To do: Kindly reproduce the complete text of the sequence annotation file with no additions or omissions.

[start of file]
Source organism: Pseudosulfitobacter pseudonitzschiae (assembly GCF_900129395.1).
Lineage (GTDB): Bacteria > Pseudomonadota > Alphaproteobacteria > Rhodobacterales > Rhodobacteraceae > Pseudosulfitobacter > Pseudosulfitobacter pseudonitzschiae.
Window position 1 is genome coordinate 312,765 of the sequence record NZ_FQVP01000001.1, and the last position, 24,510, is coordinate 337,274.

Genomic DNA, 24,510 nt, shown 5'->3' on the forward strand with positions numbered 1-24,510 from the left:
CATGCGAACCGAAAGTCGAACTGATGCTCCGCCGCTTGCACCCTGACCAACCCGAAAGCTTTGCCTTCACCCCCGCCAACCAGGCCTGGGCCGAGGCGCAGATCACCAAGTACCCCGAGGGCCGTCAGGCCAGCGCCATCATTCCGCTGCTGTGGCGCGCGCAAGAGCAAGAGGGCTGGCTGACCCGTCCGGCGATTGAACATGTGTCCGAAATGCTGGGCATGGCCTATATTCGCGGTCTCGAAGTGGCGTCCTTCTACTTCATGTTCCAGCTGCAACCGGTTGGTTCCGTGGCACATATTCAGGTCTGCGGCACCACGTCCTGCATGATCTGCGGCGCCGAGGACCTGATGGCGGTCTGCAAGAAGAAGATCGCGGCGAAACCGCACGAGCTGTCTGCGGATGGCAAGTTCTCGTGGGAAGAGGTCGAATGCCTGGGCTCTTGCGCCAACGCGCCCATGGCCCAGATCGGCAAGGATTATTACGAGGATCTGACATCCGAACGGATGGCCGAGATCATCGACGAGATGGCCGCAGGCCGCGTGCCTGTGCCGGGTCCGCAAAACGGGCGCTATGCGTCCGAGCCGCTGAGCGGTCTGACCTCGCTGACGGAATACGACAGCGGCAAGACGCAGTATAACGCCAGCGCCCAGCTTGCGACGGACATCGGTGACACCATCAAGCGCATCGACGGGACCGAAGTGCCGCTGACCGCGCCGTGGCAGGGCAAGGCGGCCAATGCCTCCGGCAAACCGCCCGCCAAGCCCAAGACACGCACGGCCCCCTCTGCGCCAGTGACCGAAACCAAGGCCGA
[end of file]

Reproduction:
Source organism: Pseudosulfitobacter pseudonitzschiae (assembly GCF_900129395.1).
Lineage (GTDB): Bacteria > Pseudomonadota > Alphaproteobacteria > Rhodobacterales > Rhodobacteraceae > Pseudosulfitobacter > Pseudosulfitobacter pseudonitzschiae.
Window position 1 is genome coordinate 312,765 of the sequence record NZ_FQVP01000001.1, and the last position, 24,510, is coordinate 337,274.

Genomic DNA, 24,510 nt, shown 5'->3' on the forward strand with positions numbered 1-24,510 from the left:
CATGCGAACCGAAAGTCGAACTGATGCTCCGCCGCTTGCACCCTGACCAACCCGAAAGCTTTGCCTTCACCCCCGCCAACCAGGCCTGGGCCGAGGCGCAGATCACCAAGTACCCCGAGGGCCGTCAGGCCAGCGCCATCATTCCGCTGCTGTGGCGCGCGCAAGAGCAAGAGGGCTGGCTGACCCGTCCGGCGATTGAACATGTGTCCGAAATGCTGGGCATGGCCTATATTCGCGGTCTCGAAGTGGCGTCCTTCTACTTCATGTTCCAGCTGCAACCGGTTGGTTCCGTGGCACATATTCAGGTCTGCGGCACCACGTCCTGCATGATCTGCGGCGCCGAGGACCTGATGGCGGTCTGCAAGAAGAAGATCGCGGCGAAACCGCACGAGCTGTCTGCGGATGGCAAGTTCTCGTGGGAAGAGGTCGAATGCCTGGGCTCTTGCGCCAACGCGCCCATGGCCCAGATCGGCAAGGATTATTACGAGGATCTGACATCCGAACGGATGGCCGAGATCATCGACGAGATGGCCGCAGGCCGCGTGCCTGTGCCGGGTCCGCAAAACGGGCGCTATGCGTCCGAGCCGCTGAGCGGTCTGACCTCGCTGACGGAATACGACAGCGGCAAGACGCAGTATAACGCCAGCGCCCAGCTTGCGACGGACATCGGTGACACCATCAAGCGCATCGACGGGACCGAAGTGCCGCTGACCGCGCCGTGGCAGGGCAAGGCGGCCAATGCCTCCGGCAAACCGCCCGCCAAGCCCAAGACACGCACGGCCCCCTCTGCGCCAGTGACCGAAACCAAGGCCGA